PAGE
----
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SEIU 925

How Family Child Care Providers in Washington Can Opt Out of SEIU 925 Dues

For years, family child care providers were required to pay union dues to SEIU 925 as a condition of employment and the state automatically deducted union dues from providers’ Working Connections reimbursement checks.

However, because of the U.S. Supreme Court’s June 2014 decision in Harris v. Quinn, family child care providers can now demand that SEIU 925 cease withholding union dues/fees from their state paychecks.

The court referred to the requirement for partial-public employees like family child care providers to pay union dues as a money-making “scheme” for the union and ruled that the mandatory dues requirement violated providers’ First Amendment rights to freedom of speech and association.

You can opt out of SEIU 925 dues by filling out the form below and sending it to SEIU.

  • We will not contact you unless you choose to receive updates from us


What do I have to do in order to get the SEIU to stop deducting dues from my checks?

Family child care providers who wish to opt out of paying dues to support SEIU 925 simply have to fill out the form above and mail it to the union at the address provided. It’s a good idea to send the letter via certified mail or a similar service that provides you with proof of delivery.

Will I still be able to serve Working Connections clients and receive state reimbursements if I opt-out of SEIU 925 dues?

Yes. Under state law, the union contract for family child care providers is binding on all providers in the state, regardless of whether they want to be union represented and regardless of whether they choose to pay union dues. Opting out of paying dues will in no way affect your ability to accept state-paid clients.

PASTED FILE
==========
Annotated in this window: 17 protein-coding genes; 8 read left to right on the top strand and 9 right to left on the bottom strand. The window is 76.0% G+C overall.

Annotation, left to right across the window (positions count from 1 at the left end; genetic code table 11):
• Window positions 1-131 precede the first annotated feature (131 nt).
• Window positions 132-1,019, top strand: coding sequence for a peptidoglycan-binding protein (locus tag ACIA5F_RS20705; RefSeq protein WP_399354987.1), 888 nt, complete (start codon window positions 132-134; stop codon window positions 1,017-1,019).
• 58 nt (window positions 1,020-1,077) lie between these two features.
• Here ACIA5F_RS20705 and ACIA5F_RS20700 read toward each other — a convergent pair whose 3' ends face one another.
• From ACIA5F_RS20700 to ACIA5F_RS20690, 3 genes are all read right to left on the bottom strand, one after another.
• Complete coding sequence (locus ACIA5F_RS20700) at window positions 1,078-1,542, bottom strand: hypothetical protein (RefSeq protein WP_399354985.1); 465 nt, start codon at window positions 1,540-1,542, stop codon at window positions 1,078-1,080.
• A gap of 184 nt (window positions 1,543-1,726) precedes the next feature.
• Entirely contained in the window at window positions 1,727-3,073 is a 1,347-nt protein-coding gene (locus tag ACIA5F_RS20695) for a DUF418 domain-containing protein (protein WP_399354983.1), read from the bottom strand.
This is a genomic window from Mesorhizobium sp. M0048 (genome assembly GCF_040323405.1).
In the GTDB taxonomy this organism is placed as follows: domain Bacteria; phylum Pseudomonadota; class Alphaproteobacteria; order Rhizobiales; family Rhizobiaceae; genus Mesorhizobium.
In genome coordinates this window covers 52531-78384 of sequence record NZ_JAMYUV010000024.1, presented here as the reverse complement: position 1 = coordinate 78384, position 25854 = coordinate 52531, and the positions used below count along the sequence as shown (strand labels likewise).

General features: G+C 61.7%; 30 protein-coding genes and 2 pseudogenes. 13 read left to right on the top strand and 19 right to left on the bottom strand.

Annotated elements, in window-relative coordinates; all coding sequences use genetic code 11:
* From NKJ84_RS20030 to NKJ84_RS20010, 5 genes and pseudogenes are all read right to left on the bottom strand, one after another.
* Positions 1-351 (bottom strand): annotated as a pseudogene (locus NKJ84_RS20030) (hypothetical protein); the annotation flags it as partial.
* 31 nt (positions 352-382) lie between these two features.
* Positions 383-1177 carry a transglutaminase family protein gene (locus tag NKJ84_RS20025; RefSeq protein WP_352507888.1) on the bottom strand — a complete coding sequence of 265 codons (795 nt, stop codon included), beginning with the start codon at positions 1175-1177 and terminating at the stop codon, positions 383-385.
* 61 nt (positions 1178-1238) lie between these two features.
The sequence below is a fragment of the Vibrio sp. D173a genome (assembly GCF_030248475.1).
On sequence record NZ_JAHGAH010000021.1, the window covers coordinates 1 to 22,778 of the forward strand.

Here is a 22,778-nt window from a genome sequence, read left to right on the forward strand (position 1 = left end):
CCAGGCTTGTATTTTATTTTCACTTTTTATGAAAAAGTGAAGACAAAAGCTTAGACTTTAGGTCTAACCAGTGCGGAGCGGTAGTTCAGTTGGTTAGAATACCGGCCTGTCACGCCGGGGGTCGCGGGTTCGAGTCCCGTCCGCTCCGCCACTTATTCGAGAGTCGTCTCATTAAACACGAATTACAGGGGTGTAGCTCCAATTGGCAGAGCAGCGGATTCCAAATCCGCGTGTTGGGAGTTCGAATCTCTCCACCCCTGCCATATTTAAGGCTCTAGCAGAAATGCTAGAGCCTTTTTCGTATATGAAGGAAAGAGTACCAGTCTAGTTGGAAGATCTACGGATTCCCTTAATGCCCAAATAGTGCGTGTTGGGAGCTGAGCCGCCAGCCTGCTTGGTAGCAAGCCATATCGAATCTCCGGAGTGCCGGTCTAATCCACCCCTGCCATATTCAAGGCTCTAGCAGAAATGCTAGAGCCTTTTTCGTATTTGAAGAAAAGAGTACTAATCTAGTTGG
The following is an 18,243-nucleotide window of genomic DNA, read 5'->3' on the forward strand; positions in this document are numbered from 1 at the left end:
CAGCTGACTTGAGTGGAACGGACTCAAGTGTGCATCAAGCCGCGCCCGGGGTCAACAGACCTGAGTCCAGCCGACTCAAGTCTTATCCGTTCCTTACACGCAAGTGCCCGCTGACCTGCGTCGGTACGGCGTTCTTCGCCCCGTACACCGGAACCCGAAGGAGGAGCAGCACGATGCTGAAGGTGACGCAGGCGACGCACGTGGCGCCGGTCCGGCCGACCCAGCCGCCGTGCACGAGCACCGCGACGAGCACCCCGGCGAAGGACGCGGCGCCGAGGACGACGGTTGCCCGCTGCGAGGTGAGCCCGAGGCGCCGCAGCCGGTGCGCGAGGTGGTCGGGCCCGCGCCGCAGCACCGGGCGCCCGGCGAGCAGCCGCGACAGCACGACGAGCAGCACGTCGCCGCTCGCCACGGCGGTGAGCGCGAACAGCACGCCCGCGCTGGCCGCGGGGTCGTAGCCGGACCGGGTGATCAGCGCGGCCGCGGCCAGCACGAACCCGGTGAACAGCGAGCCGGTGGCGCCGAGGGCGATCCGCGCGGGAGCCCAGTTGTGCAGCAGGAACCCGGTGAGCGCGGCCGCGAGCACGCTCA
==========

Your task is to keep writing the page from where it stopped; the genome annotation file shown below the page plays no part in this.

If I resign from the union and stop paying dues, will I lose my health insurance?

No. Health insurance is offered through the SEIU Healthcare NW Health Benefits Trust, not SEIU 925. Even though it has “SEIU” in the name, the Trust is separate from the union. According to its website, the Trust is “a nonprofit entity that operates independently of SEIU and participating employers.” The state pays the Trust every month to offer health insurance to entitled licensed providers. As long as you continue to meet the eligibility requirements listed in Article 12.4 of the collective bargaining agreement, you will continue to be able to purchase insurance through the Trust even if you no longer pay union dues to SEIU 925.

How much are SEIU 925 dues?

Union dues are currently two percent of providers’ monthly reimbursements, up to $95 per month. In 2015, SEIU 925 raised its maximum dues from $90/month to $95/month. The average provider pays about $350 per year in dues.

Can the union retaliate against me if I opt out of paying dues?

No. SEIU 925 has arranged to be the “exclusive bargaining representative” for all family child care providers in the state, meaning that it is impossible for providers to get out of the terms of the contract, even if they cease paying dues.

Article 4.2 of the collective bargaining agreement even provides, “no provider shall be discriminated against, intimidated, restrained or coerced in or on account of the exercise of any rights granted by statute or this Agreement, or on account of membership or non-membership in or lawful activities on behalf of the Union.”